As far as sugary foods are concerned, often our motivation to remove these foods wane in most households. We feel more secure knowing that “sweet delectable food substances” are there when needed. But needed for what? Does it make sense to turn to something that only causes harm to oneself in a time of need? If we are going to regret the act afterward, why provide the temptation by making it available? If you think about it, this is nothing more than an ABUSIVE RELATIONSHIP! These products live with you day and night and tempt you every time you pass by them. They’re patient because they know it’s just a matter of time before you turn to them. And when you do, they get to have the last laugh as they slowly destroy the health of the individual consuming them. This perspective makes it easier to remove them from the house. Replacing them with healthy alternatives will more effectively satisfy the emotional support they bring while providing a POSITIVE healthy solution for your body.

      Liked by 1 person

      1. A fun note: We had been in the habit of giving our dog a Nu***dent treat before leaving for work in the morning. Little by little it became harder and harder to find these. Someone is squeezing them out of the market place. And then, when we did find them, the dog no longer enjoyed them. They were harder, less pliable, and less aromatic. Something had changed, so we changed up our routine and started giving pupper pieces of raw carrot in the morning as we head out the door. You should see him now. Full of vim and vigor when we leave in the morning. So. Much. Energy. and a whole heck of a lot cheaper! 😉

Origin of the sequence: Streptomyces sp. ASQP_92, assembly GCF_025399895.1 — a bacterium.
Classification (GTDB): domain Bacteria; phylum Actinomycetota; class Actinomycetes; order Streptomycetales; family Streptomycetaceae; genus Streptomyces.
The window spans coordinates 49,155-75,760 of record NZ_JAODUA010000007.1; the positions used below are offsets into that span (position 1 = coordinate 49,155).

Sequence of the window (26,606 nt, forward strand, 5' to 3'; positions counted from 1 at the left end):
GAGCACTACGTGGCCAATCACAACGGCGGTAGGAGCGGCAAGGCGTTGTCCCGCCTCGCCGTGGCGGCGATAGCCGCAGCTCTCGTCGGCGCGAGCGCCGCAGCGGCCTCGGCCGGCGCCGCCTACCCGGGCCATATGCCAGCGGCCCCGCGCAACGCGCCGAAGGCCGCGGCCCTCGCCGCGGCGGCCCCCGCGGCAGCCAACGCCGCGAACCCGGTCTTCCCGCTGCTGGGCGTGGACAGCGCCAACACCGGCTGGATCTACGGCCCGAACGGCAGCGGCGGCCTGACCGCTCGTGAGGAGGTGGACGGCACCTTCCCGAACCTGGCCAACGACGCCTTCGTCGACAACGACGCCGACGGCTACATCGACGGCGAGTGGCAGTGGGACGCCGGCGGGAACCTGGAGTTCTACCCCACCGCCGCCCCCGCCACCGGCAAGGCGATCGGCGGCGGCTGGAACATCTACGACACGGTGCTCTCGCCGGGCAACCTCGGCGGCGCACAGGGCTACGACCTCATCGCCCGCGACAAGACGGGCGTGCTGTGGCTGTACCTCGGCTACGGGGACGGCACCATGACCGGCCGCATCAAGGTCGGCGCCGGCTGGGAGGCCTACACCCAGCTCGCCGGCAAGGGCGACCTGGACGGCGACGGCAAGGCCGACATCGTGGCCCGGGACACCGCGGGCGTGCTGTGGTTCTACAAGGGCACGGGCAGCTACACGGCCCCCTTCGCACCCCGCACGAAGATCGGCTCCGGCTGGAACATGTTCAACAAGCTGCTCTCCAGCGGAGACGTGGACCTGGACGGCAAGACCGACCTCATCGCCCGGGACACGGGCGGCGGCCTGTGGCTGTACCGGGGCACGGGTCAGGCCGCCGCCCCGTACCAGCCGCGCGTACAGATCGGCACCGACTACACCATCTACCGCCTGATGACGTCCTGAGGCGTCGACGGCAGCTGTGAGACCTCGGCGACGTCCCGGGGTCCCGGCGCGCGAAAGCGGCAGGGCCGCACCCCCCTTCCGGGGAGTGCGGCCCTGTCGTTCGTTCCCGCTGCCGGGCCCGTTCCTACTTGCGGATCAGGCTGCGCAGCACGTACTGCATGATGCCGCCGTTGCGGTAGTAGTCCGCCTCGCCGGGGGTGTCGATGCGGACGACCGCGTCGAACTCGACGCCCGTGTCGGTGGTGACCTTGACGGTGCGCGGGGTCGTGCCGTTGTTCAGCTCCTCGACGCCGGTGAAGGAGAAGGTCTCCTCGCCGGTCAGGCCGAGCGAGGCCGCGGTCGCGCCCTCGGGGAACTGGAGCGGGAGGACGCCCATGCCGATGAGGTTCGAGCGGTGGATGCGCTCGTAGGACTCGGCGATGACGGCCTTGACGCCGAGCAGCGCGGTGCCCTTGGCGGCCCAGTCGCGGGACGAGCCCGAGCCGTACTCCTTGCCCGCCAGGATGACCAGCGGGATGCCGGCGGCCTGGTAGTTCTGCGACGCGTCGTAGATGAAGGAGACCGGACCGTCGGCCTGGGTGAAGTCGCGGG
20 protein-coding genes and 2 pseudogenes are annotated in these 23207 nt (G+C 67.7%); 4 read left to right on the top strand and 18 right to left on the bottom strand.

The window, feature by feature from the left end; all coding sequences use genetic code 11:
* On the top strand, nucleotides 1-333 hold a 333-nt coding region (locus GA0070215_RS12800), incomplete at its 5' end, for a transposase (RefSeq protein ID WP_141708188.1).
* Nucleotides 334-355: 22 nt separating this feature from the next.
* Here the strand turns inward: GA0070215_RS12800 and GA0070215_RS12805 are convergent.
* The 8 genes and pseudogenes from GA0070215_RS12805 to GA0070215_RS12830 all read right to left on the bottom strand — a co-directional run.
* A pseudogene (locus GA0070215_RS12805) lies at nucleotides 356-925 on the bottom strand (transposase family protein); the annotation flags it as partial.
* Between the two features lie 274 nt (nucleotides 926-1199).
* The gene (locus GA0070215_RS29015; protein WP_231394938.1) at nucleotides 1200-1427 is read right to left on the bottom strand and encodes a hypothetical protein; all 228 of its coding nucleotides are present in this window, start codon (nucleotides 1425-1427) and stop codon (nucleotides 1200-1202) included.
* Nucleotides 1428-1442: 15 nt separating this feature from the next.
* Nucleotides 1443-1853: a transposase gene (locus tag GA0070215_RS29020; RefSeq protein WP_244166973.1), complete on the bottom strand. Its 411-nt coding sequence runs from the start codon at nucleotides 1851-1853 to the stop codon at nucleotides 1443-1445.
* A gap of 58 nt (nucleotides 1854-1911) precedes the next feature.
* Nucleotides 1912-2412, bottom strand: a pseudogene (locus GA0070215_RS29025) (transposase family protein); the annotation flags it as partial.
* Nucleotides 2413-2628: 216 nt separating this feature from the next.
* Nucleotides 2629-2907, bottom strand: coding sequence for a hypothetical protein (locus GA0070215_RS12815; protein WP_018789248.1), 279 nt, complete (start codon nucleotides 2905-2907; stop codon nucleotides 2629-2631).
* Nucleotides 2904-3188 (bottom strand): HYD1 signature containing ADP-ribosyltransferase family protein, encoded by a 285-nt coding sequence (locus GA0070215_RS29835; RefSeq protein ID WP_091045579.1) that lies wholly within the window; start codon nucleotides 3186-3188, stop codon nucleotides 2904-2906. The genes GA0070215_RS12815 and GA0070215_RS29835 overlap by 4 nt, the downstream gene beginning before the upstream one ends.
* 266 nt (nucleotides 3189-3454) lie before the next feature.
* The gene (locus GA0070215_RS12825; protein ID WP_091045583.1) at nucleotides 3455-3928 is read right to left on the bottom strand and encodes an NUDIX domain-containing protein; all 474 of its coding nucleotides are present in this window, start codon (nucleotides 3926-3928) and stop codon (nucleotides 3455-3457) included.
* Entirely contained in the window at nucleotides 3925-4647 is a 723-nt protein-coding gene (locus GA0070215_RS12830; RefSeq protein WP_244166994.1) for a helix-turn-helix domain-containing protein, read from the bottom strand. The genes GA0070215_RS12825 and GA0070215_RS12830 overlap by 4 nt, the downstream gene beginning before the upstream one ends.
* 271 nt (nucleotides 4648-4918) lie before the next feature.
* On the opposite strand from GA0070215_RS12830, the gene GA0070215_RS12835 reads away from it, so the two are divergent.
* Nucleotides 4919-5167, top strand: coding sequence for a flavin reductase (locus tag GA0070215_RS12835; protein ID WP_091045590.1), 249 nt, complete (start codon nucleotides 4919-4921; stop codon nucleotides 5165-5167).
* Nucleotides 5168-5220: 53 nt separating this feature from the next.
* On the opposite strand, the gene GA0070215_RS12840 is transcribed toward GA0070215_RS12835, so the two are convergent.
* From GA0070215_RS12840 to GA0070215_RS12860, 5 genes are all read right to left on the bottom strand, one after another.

Liked by 1 person

        1. I love it. I feed Tucker some of my organic apples daily. His food comes from Canada from farms that raise their own animals. I also give him raw foods to balance out all the nutrients he needs. I spend a lot of time taking care of him to maximize his health. How does he respond? In search of other dog’s poop! It seems our addictive attachment to sugar is his addictive attachment to poop. Believe it or not, the sugar addiction with people is actually worse. How ironic is that? 🙂

          Liked by 1 person

          1. I totally get it. Ours does the same, and yes, his desire is strong in this way. Wish sugar tasted like rabbit droppings. I’m sure that would help with my cravings! LOL

            Liked by 1 person

  3. We have reduced the amount of “junk” food in our house over the past 5 years. I intend to do better and make sure there is very little in the way of sugary snacks. We used to have pop, candy and chips and now that is a rare thing. But I want to go even further and get rid of any other unhealthy choices!

    Liked by 1 person

    1. I think that’s terrific. Realizing the need to remove “junk” food from the house is a great place to start. People eat out of boredom so often. If it isn’t there, it can’t be eaten. My next challenge for you is answering “why” you haven’t removed it all IF you really want to? Often, the answer is found in recognizing the emotional support we “believe” the junk food offers. If we think about it, how supportive is anything that produces more harm than good? I am NOT telling you what to do; I am simply trying to get you to consider why the “junk” is there if you really don’t want it to be.